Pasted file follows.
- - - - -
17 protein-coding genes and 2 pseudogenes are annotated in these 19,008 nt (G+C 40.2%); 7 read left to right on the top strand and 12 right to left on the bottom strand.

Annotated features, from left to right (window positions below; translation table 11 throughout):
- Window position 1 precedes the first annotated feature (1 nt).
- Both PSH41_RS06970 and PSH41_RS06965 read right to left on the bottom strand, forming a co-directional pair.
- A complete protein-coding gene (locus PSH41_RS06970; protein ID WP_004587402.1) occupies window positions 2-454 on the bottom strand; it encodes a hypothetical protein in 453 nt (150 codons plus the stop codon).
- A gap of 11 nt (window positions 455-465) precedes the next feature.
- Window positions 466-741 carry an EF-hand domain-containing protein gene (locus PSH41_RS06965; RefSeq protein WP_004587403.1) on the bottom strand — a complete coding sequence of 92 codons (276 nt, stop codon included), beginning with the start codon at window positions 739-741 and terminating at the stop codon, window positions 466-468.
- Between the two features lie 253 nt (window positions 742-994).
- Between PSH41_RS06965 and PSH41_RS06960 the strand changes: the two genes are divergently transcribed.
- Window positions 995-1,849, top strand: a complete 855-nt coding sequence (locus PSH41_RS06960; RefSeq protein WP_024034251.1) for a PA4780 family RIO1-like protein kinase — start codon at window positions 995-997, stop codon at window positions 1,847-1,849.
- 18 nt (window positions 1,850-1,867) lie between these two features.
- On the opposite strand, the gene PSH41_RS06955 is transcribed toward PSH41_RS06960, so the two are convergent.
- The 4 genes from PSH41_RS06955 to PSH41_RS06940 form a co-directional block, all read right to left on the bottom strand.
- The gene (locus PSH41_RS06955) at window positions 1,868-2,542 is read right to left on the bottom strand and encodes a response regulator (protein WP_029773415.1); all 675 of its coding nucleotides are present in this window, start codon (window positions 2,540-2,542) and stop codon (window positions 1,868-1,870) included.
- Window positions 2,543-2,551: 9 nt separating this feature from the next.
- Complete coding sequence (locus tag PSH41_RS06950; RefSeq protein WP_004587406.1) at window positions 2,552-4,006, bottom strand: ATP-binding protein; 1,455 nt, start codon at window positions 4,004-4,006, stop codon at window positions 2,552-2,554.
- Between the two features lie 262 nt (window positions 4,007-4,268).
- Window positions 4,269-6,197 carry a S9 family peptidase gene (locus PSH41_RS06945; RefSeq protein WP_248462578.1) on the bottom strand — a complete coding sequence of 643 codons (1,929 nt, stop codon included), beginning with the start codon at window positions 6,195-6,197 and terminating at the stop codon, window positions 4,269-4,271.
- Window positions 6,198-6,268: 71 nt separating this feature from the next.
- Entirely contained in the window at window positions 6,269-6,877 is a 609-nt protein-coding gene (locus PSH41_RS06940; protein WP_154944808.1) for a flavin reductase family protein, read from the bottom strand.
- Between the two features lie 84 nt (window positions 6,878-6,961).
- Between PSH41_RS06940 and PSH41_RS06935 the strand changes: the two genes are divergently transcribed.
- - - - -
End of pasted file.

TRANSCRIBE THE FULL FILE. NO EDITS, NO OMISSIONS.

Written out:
17 protein-coding genes and 2 pseudogenes are annotated in these 19,008 nt (G+C 40.2%); 7 read left to right on the top strand and 12 right to left on the bottom strand.

Annotated features, from left to right (window positions below; translation table 11 throughout):
- Window position 1 precedes the first annotated feature (1 nt).
- Both PSH41_RS06970 and PSH41_RS06965 read right to left on the bottom strand, forming a co-directional pair.
- A complete protein-coding gene (locus PSH41_RS06970; protein ID WP_004587402.1) occupies window positions 2-454 on the bottom strand; it encodes a hypothetical protein in 453 nt (150 codons plus the stop codon).
- A gap of 11 nt (window positions 455-465) precedes the next feature.
- Window positions 466-741 carry an EF-hand domain-containing protein gene (locus PSH41_RS06965; RefSeq protein WP_004587403.1) on the bottom strand — a complete coding sequence of 92 codons (276 nt, stop codon included), beginning with the start codon at window positions 739-741 and terminating at the stop codon, window positions 466-468.
- Between the two features lie 253 nt (window positions 742-994).
- Between PSH41_RS06965 and PSH41_RS06960 the strand changes: the two genes are divergently transcribed.
- Window positions 995-1,849, top strand: a complete 855-nt coding sequence (locus PSH41_RS06960; RefSeq protein WP_024034251.1) for a PA4780 family RIO1-like protein kinase — start codon at window positions 995-997, stop codon at window positions 1,847-1,849.
- 18 nt (window positions 1,850-1,867) lie between these two features.
- On the opposite strand, the gene PSH41_RS06955 is transcribed toward PSH41_RS06960, so the two are convergent.
- The 4 genes from PSH41_RS06955 to PSH41_RS06940 form a co-directional block, all read right to left on the bottom strand.
- The gene (locus PSH41_RS06955) at window positions 1,868-2,542 is read right to left on the bottom strand and encodes a response regulator (protein WP_029773415.1); all 675 of its coding nucleotides are present in this window, start codon (window positions 2,540-2,542) and stop codon (window positions 1,868-1,870) included.
- Window positions 2,543-2,551: 9 nt separating this feature from the next.
- Complete coding sequence (locus tag PSH41_RS06950; RefSeq protein WP_004587406.1) at window positions 2,552-4,006, bottom strand: ATP-binding protein; 1,455 nt, start codon at window positions 4,004-4,006, stop codon at window positions 2,552-2,554.
- Between the two features lie 262 nt (window positions 4,007-4,268).
- Window positions 4,269-6,197 carry a S9 family peptidase gene (locus PSH41_RS06945; RefSeq protein WP_248462578.1) on the bottom strand — a complete coding sequence of 643 codons (1,929 nt, stop codon included), beginning with the start codon at window positions 6,195-6,197 and terminating at the stop codon, window positions 4,269-4,271.
- Window positions 6,198-6,268: 71 nt separating this feature from the next.
- Entirely contained in the window at window positions 6,269-6,877 is a 609-nt protein-coding gene (locus PSH41_RS06940; protein WP_154944808.1) for a flavin reductase family protein, read from the bottom strand.
- Between the two features lie 84 nt (window positions 6,878-6,961).
- Between PSH41_RS06940 and PSH41_RS06935 the strand changes: the two genes are divergently transcribed.